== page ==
The Bay was not always appreciated as a valuable resource. For the century after the Gold Rush it was often treated as an enemy of progress, to be conquered by draining and filling, or as a convenient dump for wastes. In retrospect, we realize that people did not understand how their actions were affecting the Bay or how their quality of life and the economy were connected to it. Our actions resulted in a decline in ecological health, as indicated by fish kills, waste buildup, and the stench at the shoreline. As late as the 1950s, South Bay marshes were so polluted that the local atmosphere would turn silver coins in one’s pocket brownish-grey in a matter of minutes.3 In response, new legal frameworks emerged to control pollution (Water Pollution Control Act of 1948; amendments in 1956, 1965, and the Porter Cologne Act of 1969). And prompted by the work of citizen activists Sylvia McLaughlin, Esther Gulick, and Kay Kerr, the McAteer-Petris Act was adopted in 1965 establishing the Bay Conservation and Development Commission and ending the unregulated filling of the Bay. Efforts like these, by citizen activists and by concerned regulators and resource managers, led to attempts to evaluate the state of the Bay so that actions could be taken to protect and improve it. In 1987, Congress established the National Estuary Program by amending the Clean Water Act (33 USC 1330) to further improve the chemical, physical, and biological integrity of the nation’s estuaries. San Francisco Bay was identified as an Estuary of National Significance
under this program, and from 1987 to 1993, hundreds of stakeholders worked together to craft a Comprehensive Conservation and Management Plan (CCMP) for the Estuary using the existing base of high quality science. In that process, community leaders, scientists, resource managers, regulatory agencies, and citizen activists came together to promote the goal of achieving and maintaining an ecologically diverse and productive natural estuarine system.4 The CCMP, approved in 1993 by the Governor and the US EPA (updated in 2007), set forth a list of 145 actions to preserve, enhance, and restore the Estuary’s ecosystem. As part of the development of the CCMP, the first State of the Estuary report (1992) concluded that the Estuary “has some very real and significant environmental problems” that are “documented by research and monitoring data.” The report noted that “many of the Estuary’s problems are getting worse, while only a few have improved” and that “additional actions are needed to solve them.”5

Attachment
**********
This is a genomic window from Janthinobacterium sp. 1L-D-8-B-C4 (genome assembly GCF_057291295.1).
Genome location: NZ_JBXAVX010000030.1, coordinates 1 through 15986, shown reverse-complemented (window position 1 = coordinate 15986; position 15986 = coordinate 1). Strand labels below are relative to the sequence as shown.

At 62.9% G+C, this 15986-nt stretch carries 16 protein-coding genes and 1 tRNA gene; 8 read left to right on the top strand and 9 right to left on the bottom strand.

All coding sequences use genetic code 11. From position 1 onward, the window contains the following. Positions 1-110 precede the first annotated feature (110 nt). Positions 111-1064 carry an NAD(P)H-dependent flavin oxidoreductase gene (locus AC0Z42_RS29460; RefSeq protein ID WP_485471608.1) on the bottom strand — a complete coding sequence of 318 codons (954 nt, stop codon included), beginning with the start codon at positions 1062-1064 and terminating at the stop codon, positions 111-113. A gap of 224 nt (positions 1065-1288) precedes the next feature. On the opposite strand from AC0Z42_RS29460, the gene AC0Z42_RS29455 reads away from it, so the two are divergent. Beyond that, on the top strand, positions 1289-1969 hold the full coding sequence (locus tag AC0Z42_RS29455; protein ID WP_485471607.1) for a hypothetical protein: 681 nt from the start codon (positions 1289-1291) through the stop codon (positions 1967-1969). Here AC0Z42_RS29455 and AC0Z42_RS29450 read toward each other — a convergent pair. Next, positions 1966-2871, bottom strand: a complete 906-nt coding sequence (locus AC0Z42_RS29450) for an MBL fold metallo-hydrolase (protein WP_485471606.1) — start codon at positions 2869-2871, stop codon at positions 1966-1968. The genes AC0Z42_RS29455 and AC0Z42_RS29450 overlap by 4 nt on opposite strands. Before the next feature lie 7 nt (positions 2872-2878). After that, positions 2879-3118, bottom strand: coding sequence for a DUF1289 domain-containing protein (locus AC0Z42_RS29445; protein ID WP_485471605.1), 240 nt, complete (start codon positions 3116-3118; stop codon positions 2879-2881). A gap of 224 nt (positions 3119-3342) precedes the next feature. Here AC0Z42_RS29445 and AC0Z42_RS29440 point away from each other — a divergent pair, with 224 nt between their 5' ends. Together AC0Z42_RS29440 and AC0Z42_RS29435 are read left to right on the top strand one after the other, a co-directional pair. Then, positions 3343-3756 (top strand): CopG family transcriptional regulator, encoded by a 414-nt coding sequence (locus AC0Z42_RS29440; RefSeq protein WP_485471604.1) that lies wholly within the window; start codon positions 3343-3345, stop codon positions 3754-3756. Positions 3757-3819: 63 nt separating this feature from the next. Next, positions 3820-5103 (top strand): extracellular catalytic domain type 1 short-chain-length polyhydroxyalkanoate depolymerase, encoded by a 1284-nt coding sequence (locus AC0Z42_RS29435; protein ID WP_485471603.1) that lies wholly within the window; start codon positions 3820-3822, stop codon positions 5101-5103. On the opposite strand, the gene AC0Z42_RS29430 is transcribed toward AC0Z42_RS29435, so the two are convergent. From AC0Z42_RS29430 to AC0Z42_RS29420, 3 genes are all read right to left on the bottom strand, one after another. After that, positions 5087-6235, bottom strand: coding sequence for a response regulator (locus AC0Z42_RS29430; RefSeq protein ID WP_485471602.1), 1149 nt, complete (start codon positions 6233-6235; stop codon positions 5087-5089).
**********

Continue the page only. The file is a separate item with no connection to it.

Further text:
The CCMP was structured to address these stressors, with a diverse array of actions for management agencies to take. Since the 1992 State of the Estuary report was published, management efforts to address the problems have continued and expanded. Progress toward implementing these efforts has been reported every other year at State of the Estuary conferences, and in reports summarizing those conference presentations as well as the status of species of concern, fish populations, and flows. In addition, several monitoring and assessment programs have provided information about the Bay’s resources and whether our investments in environmental protection and restoration are achieving desired outcomes. These programs have heightened our appreciation of the complexity of the ecosystem and how its health is a product of both human and natural influences.6